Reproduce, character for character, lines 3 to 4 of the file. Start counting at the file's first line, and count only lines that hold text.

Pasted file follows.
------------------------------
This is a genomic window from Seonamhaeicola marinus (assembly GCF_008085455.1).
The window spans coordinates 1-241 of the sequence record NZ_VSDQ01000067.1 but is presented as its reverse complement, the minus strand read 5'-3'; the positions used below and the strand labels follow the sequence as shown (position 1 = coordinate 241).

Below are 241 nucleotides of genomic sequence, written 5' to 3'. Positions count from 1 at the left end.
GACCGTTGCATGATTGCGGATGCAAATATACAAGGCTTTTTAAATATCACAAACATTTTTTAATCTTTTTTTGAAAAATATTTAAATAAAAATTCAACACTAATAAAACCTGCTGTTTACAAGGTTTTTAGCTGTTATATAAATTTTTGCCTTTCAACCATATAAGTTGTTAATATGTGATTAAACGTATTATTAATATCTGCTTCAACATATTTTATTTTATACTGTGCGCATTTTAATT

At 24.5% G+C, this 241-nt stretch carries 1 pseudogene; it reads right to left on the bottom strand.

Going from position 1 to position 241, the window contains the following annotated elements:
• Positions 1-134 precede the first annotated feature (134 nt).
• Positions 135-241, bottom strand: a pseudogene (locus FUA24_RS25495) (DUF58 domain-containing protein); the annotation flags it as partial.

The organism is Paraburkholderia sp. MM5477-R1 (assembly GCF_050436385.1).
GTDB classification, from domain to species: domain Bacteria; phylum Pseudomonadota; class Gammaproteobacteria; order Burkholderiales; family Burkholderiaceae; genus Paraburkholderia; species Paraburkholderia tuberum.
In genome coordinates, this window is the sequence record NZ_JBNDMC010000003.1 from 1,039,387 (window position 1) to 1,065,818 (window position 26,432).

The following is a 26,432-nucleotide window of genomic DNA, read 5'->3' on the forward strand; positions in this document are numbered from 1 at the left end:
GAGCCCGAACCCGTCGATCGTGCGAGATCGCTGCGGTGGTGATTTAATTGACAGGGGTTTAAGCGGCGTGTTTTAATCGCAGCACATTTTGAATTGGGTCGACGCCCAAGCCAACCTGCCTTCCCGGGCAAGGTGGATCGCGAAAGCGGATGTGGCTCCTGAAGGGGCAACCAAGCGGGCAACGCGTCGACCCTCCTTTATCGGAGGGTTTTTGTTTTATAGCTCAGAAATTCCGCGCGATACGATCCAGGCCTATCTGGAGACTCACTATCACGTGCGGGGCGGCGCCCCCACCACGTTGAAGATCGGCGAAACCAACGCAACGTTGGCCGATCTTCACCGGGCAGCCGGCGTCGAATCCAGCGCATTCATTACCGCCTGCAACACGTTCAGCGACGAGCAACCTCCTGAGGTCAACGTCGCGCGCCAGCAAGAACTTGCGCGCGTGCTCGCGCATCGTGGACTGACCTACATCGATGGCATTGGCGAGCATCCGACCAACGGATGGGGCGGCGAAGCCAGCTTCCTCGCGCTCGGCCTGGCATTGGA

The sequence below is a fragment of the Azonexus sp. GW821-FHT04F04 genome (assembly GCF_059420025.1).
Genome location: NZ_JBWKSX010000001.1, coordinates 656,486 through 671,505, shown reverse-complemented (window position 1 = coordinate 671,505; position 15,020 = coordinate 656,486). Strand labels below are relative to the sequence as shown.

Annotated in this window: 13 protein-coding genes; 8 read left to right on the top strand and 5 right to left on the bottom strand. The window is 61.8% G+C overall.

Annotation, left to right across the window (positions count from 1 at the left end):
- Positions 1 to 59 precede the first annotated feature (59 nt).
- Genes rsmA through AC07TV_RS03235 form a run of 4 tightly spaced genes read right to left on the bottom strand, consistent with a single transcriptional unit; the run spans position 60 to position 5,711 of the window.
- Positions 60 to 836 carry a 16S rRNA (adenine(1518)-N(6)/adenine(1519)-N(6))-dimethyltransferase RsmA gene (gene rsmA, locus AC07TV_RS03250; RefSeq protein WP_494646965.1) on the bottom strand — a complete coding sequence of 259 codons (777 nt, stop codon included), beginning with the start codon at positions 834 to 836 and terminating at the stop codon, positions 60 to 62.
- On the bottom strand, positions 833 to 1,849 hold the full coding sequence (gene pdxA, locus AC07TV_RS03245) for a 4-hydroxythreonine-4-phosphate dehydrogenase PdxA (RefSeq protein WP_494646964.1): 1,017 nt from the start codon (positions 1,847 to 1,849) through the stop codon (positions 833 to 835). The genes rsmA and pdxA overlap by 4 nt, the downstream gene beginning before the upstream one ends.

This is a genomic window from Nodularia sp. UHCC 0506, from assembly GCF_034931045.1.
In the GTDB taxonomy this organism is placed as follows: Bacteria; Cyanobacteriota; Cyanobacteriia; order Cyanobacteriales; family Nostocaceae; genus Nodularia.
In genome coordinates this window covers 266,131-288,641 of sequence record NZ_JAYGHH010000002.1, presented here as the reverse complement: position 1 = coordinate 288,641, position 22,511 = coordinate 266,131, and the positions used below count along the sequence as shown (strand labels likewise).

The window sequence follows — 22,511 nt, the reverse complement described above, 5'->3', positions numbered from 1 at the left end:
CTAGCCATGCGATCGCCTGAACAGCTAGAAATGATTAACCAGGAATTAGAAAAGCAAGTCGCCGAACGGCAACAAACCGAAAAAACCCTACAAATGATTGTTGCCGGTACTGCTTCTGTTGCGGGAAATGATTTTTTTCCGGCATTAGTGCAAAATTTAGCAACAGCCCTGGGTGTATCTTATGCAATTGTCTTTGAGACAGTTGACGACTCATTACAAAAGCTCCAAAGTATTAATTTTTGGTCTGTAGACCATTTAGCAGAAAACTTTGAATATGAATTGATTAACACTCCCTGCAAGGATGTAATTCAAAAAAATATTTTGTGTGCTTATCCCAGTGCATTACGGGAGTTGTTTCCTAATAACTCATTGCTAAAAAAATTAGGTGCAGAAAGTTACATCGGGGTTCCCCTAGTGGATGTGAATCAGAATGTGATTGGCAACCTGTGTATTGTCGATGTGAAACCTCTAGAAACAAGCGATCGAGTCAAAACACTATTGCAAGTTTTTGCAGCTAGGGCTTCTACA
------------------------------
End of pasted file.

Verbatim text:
Below are 241 nucleotides of genomic sequence, written 5' to 3'. Positions count from 1 at the left end.
GACCGTTGCATGATTGCGGATGCAAATATACAAGGCTTTTTAAATATCACAAACATTTTTTAATCTTTTTTTGAAAAATATTTAAATAAAAATTCAACACTAATAAAACCTGCTGTTTACAAGGTTTTTAGCTGTTATATAAATTTTTGCCTTTCAACCATATAAGTTGTTAATATGTGATTAAACGTATTATTAATATCTGCTTCAACATATTTTATTTTATACTGTGCGCATTTTAATT